By Jason Simpkins
The United Kingdom earlier today (Monday) announced a second bank rescue package to shore up the nation's ailing financial institutions and boost lending. The package includes insurance for banks against further credit losses, guarantees for asset-backed securities, and the purchase of private sector assets.
The centerpiece of the plan is an insurance program, called the Asset Protection Scheme, which will guarantee U.K. banks' riskiest assets – specifically, those backed by mortgages and loans.
Financial institutions that take deposits and have more than $37 billion (25 billion pounds) of eligible assets will be the first to be included in the programs coverage. Those institutions will have to pay a fee to participate and must enter legally binding agreements requiring them to lend more money to creditworthy borrowers.
"In return for access to any government support, there will have to be an increase in lending, and that will be legally binding," said British Prime Minister Gordon Brown. "I will not sit idly by and let people and businesses go to the wall."
The government is also extending the $364 billion (250 billion pound) Credit Guarantee Scheme – which allows banks to issue bonds backed by the government – through 2009, and creating a new guarantee scheme for asset-backed securities, which will provide full or partial guarantees to top-rated AAA assets.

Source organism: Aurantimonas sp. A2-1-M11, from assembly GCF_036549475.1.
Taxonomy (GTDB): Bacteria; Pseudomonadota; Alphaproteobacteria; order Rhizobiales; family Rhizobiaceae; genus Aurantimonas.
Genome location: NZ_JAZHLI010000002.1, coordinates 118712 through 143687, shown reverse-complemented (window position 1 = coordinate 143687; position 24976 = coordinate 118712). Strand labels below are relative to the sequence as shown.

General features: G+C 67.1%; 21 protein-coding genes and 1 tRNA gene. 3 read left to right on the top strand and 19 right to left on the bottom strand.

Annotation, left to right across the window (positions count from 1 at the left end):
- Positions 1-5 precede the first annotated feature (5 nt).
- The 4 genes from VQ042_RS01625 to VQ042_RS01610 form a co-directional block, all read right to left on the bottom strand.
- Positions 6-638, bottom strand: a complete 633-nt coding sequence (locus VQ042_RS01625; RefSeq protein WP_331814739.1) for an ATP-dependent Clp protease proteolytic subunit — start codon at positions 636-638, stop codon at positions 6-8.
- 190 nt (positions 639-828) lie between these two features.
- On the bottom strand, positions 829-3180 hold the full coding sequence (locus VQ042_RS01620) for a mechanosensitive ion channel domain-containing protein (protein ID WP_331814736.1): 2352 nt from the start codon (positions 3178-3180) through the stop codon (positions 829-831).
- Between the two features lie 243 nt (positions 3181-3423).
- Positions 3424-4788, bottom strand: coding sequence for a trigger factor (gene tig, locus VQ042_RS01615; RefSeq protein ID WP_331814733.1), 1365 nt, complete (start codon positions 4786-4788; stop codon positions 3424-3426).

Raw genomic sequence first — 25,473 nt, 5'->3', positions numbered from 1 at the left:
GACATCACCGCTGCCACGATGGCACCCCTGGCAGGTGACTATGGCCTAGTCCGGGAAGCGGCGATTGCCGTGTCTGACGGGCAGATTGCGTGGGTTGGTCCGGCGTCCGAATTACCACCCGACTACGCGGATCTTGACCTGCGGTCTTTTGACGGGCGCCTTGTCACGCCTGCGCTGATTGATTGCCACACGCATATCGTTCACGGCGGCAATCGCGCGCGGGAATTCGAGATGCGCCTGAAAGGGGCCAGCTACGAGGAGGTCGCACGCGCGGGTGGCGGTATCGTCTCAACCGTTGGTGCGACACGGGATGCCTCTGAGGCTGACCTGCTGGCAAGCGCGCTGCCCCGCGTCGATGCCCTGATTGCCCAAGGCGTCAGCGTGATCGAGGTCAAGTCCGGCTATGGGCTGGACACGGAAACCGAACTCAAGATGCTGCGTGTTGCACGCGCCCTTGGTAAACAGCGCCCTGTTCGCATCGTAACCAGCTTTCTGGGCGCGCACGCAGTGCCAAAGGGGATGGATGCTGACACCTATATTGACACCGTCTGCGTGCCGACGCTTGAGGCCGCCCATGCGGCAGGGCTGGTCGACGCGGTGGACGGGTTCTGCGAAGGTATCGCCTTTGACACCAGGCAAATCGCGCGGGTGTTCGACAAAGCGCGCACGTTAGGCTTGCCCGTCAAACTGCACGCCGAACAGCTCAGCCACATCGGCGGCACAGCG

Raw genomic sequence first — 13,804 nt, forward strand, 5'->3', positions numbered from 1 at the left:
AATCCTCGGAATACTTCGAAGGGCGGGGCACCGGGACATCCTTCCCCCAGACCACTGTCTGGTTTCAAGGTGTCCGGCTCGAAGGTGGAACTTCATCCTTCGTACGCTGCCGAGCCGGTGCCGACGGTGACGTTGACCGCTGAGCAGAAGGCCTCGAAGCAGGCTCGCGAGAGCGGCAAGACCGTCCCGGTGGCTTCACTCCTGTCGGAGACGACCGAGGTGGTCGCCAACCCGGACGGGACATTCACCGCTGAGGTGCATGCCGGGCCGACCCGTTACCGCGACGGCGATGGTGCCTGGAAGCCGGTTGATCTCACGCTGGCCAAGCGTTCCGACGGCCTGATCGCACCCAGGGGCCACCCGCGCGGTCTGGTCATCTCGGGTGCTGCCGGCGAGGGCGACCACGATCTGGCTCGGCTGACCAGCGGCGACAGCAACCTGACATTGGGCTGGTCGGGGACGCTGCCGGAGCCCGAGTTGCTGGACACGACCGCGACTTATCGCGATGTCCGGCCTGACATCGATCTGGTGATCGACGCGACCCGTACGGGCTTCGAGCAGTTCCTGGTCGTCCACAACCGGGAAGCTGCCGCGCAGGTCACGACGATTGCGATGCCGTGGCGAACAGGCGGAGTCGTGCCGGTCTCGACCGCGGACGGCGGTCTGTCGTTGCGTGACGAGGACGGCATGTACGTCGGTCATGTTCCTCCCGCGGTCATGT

The sum of government guarantees will expose taxpayers to more than $150 billion (100 billion pounds) of liabilities, Bloomberg News reported.
Additionally, the Bank of England will create a special fund that will buy up to $73 billion (50 billion pounds) in higher-quality private sector assets, including short-term debt and asset-backed securities.
This latest package of initiatives is the second large-scale effort taken by the U.K. government to stem the growing financial crisis.
Last October, the Treasury pumped $63 billion into three of the nation's largest banks: The Royal Bank of Scotland Group PLC (ADR: RBS), HBOS and Lloyds TSB. It also agreed to backstop bank debt. But these measures failed to unlock credit markets as banks hoarded their cash instead of lending it out.
Britain's banks approved the fewest new mortgages in November since 1999 and told the central bank they would continue to hold back credit in the coming months, according to Bloomberg.
"These are comprehensive measures focused on one purpose: increasing the amount of lending that is available to families and to the businesses who are the backbone of our country and who want to invest and create jobs," Brown said. "This is not help for the banks but help for businesses and families."
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U.K. unveils second bank rescue plan